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Sheriff Lee Baca


Day of Reckoning: The Strange and Memorable Afternoon When Former LA Sheriff Lee Baca Pleaded Guilty to a Felony

February 11th, 2016 by Celeste Fremon


BACA GOES TO COURT

On Wednesday afternoon, around five minutes before the 2:30 PM plea hearing was to begin in the courtroom of U.S. District Court Judge Percy Anderson, former Los Angeles County Sheriff Lee Baca and his attorney, Michael Zweiback, walked down the left aisle of the courtroom, through the waist-high swinging door, to the defendant’s table where Baca carefully folded his lanky frame into a chair.

Assistant U.S. Attorney Brandon Fox, who is chief of the federal district’s public corruption and civil rights section, and Assistant U.S. Attorney Lizabeth Rhodes, chief of general crimes, were already seated on the other side of the room at the prosecution’s table.

The purpose of the hearing was for Baca to formally plead guilty to one felony count of lying to federal authorities when they questioned him in the course of a wide-ranging investigation into “corruption and civil rights violations” in the department he’d led for fifteen years.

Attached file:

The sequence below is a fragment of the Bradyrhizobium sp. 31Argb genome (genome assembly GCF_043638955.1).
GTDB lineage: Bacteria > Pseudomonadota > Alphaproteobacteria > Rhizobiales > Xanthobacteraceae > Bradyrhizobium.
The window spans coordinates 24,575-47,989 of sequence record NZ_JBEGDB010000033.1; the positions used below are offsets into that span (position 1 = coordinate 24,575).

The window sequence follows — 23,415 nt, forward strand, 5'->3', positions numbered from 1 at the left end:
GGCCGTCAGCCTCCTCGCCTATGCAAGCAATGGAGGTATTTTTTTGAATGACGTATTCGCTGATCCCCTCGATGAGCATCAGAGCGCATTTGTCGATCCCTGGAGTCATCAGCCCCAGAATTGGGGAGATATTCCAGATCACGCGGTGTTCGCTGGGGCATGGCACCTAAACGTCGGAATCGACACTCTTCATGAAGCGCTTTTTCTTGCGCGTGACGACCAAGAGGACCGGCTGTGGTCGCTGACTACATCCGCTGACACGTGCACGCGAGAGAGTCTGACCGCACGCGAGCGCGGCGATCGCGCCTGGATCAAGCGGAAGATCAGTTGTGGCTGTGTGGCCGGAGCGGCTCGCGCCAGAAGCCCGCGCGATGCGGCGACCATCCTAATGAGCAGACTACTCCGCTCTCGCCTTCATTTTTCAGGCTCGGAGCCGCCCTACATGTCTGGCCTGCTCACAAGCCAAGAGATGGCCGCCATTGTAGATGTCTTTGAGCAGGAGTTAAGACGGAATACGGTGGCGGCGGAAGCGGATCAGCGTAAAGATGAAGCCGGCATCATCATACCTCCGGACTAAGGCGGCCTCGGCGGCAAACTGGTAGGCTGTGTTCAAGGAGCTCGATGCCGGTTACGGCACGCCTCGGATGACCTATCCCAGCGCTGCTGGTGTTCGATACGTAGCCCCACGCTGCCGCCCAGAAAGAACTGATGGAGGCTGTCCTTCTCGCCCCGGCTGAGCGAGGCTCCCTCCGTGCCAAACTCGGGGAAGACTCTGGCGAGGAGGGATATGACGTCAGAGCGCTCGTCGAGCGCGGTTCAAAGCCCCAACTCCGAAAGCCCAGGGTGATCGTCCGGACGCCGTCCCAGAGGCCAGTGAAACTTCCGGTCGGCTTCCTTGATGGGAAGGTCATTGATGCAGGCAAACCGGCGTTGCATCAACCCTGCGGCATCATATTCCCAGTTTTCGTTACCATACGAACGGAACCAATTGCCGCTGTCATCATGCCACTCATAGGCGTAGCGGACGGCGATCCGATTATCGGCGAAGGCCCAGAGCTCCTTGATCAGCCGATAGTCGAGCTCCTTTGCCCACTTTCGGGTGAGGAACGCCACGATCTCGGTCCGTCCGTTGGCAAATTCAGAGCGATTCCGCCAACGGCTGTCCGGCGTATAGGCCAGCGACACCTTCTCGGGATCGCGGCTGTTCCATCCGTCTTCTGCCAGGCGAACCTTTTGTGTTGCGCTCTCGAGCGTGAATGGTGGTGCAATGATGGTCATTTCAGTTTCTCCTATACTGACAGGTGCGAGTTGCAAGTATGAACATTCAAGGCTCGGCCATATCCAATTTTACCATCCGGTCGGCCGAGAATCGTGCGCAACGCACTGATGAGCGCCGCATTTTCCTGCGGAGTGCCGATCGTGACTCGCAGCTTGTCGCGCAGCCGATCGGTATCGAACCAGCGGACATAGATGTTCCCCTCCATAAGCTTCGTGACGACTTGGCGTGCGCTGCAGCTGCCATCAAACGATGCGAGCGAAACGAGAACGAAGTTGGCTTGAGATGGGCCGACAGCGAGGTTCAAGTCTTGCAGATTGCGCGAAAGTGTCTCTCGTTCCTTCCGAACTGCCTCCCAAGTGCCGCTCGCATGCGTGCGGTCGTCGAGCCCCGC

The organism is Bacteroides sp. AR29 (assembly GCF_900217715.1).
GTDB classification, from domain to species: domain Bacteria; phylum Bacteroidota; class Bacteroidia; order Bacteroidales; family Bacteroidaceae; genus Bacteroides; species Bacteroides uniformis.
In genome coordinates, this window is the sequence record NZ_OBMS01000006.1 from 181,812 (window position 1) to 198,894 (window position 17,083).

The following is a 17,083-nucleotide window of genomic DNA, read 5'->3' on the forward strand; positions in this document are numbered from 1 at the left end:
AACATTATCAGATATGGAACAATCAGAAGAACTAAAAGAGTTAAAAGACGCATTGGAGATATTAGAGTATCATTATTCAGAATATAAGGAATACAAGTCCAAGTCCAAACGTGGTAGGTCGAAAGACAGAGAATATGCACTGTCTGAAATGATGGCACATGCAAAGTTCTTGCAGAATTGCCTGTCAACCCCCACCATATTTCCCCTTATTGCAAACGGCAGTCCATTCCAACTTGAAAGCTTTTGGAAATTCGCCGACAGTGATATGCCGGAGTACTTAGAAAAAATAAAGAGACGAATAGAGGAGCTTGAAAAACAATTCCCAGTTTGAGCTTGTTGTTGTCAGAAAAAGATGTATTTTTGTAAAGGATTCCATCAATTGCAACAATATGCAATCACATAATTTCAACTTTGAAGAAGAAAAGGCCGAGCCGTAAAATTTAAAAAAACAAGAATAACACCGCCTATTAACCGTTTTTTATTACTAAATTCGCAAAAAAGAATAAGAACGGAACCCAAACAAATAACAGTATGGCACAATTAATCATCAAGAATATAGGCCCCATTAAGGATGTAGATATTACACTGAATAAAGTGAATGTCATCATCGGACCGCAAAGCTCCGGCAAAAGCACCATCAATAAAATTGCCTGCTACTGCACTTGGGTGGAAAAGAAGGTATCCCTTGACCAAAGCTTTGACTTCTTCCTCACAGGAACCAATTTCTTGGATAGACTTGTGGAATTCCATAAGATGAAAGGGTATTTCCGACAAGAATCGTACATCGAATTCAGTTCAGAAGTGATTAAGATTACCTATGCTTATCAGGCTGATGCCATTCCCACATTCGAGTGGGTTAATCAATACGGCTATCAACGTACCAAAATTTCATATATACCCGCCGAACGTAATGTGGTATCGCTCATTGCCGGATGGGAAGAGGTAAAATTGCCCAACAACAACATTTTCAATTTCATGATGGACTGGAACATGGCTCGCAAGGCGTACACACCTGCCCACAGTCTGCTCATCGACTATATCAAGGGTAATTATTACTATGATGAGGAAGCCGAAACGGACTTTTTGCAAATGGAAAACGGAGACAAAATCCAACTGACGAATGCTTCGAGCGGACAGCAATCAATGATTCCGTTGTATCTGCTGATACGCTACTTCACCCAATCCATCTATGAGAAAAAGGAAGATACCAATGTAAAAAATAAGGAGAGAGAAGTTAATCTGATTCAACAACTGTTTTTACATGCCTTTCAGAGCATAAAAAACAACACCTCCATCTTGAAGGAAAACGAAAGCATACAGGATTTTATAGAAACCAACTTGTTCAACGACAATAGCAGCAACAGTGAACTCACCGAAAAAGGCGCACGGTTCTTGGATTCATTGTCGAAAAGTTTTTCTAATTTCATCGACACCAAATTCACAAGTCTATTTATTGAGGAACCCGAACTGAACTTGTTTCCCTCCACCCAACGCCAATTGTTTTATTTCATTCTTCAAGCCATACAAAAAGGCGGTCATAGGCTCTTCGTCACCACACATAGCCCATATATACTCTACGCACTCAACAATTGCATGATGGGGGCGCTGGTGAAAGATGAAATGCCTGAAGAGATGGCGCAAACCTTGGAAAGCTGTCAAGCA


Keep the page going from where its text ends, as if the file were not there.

Specifically, Baca admitted that he lied to the FBI and members of the U.S. Attorney’s Office during a round of questioning on April 12, 2013. At that time, among other denials by Baca, the former sheriff falsely claimed ignorance of the fact that, in 2011, two LASD sergeants were going to approach FBI special agent, Leah Marx, and threaten her with arrest, hoping to get information about the feds’ rapidly expanding investigation into brutality by deputies in the county’s large jail system.

In fact, Baca has now admitted, he gave instructions that the officers “should do everything but put handcuffs on her.” Her being Agent Marx.